In 2017, the Foundation crafted a new strategy for its grantmaking and changemaking. How does its new vision differ from its work in the past?

David McGhee: We’re taking what we learned over the past decade while working to improve the lives of children in six neighborhoods and applying those lessons citywide. That expansion of scope magnifies the questions philanthropy often asks itself: How do we grow our impact and how can we sustain positive outcomes over the long term?

Take our youth development work, for example. We want every child in Detroit to be able to attend high-quality afterschool programming, but we can’t achieve that through our funding alone. So we’ve extended beyond funding individual programs to work toward building a network of out-of-school providers that better serve youth because they have access to training, data, and the ability to share best practices and services with one another. We’re also working to expand the funding available to youth development providers, including advocating for dedicated public funding.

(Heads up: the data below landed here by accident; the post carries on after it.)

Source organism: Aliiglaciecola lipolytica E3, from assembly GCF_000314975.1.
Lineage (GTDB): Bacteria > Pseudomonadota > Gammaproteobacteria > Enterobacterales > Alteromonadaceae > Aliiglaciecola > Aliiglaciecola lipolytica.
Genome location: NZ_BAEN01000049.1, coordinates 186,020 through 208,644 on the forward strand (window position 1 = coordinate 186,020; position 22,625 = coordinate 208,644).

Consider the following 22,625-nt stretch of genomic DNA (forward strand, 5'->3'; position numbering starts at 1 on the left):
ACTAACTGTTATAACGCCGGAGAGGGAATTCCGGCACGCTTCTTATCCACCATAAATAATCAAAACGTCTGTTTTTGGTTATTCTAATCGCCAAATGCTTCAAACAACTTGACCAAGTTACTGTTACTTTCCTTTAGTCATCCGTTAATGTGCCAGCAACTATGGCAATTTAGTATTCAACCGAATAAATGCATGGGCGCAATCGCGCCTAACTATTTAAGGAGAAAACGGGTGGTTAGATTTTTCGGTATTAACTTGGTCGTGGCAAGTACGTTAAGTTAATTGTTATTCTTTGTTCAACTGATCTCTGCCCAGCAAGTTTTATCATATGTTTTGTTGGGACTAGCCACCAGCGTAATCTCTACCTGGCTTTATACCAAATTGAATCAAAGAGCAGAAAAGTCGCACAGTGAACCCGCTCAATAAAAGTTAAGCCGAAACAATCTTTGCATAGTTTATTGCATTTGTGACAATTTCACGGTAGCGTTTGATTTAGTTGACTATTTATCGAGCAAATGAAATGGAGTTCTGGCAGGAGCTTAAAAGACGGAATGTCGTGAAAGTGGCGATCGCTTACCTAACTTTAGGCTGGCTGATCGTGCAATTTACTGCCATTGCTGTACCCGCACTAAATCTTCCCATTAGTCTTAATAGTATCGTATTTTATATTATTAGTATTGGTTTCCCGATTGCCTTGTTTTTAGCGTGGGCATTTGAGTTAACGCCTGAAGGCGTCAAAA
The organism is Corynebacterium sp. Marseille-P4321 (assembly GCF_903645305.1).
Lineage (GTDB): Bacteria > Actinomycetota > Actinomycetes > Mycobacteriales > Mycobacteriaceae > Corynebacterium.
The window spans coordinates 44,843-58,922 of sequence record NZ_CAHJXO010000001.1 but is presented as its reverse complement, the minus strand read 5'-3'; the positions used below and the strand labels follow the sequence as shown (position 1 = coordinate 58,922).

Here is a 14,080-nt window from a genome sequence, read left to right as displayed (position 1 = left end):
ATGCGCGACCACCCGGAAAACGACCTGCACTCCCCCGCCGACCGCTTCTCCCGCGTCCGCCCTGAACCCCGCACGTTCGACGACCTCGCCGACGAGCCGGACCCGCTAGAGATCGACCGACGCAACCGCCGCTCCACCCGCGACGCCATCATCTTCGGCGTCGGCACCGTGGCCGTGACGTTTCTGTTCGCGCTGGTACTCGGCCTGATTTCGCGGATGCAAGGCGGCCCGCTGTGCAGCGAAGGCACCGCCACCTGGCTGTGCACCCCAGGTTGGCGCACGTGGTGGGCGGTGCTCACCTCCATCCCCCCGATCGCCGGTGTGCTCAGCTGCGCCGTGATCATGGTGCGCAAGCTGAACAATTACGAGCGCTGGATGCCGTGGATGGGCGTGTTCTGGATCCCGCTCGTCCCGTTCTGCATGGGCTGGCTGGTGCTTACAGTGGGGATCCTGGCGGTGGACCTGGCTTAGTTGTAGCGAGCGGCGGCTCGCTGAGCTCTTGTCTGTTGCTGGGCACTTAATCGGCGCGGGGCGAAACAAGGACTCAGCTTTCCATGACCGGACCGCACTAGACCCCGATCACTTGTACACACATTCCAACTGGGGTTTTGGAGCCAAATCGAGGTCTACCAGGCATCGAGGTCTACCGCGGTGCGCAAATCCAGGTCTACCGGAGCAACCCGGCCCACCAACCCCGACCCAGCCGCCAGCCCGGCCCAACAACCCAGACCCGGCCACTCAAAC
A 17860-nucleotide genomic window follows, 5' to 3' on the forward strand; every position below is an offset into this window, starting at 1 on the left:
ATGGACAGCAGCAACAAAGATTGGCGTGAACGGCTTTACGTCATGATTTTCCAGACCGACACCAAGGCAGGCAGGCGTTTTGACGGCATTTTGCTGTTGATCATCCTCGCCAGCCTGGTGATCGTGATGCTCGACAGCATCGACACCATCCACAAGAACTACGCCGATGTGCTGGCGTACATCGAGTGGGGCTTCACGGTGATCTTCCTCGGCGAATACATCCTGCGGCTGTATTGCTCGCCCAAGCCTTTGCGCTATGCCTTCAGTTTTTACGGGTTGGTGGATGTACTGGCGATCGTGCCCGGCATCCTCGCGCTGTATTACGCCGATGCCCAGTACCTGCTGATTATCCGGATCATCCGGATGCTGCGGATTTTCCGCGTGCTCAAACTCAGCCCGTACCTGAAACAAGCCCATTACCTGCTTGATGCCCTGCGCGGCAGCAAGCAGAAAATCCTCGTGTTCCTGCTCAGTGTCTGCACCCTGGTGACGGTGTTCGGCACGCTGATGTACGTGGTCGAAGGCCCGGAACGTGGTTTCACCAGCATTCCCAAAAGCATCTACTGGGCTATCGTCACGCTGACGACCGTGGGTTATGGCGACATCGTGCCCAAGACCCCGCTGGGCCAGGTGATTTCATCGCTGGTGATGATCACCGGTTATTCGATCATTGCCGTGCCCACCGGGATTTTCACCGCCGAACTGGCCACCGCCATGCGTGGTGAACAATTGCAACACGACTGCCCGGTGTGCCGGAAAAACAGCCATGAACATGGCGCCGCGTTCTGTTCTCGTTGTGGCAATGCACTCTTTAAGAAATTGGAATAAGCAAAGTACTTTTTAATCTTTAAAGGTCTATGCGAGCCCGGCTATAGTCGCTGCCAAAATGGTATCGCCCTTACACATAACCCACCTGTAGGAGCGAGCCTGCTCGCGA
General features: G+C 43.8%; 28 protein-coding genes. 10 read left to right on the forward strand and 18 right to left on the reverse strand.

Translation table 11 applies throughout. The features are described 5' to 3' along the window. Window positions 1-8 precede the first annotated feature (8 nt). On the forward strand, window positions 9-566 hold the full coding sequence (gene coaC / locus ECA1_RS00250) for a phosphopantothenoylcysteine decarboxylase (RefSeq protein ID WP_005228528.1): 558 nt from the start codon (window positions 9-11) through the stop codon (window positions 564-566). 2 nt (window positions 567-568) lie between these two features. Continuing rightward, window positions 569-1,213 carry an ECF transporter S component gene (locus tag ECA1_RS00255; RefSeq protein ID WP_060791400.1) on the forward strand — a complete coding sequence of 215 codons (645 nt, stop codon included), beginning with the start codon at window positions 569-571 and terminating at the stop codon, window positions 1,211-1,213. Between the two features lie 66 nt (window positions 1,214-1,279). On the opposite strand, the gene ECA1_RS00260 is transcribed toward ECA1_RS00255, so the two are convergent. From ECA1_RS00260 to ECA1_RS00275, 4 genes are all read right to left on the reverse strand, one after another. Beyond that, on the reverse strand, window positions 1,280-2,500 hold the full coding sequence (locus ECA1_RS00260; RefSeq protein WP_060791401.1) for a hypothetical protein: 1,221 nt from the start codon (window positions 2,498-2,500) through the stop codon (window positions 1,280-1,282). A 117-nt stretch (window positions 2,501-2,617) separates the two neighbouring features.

Punita Thurman: Our work has evolved beyond that of a funder to also consider how the systems that impact children can be improved or rebuilt; we’re acting as a convener toward this end.

In addition to David’s example of youth development, I would mention our work with the Coalition for the Future of Detroit Schoolchildren, a diverse cross-section of education, nonprofit, community, government and business leaders that came together in effort to stabilize and improve Detroit’s schools. The Coalition was able to influence the creation of the new, debt-free Detroit Public Schools Community District and the return of local control to an elected school board and a board-selected superintendent. No single organization could have achieved this alone.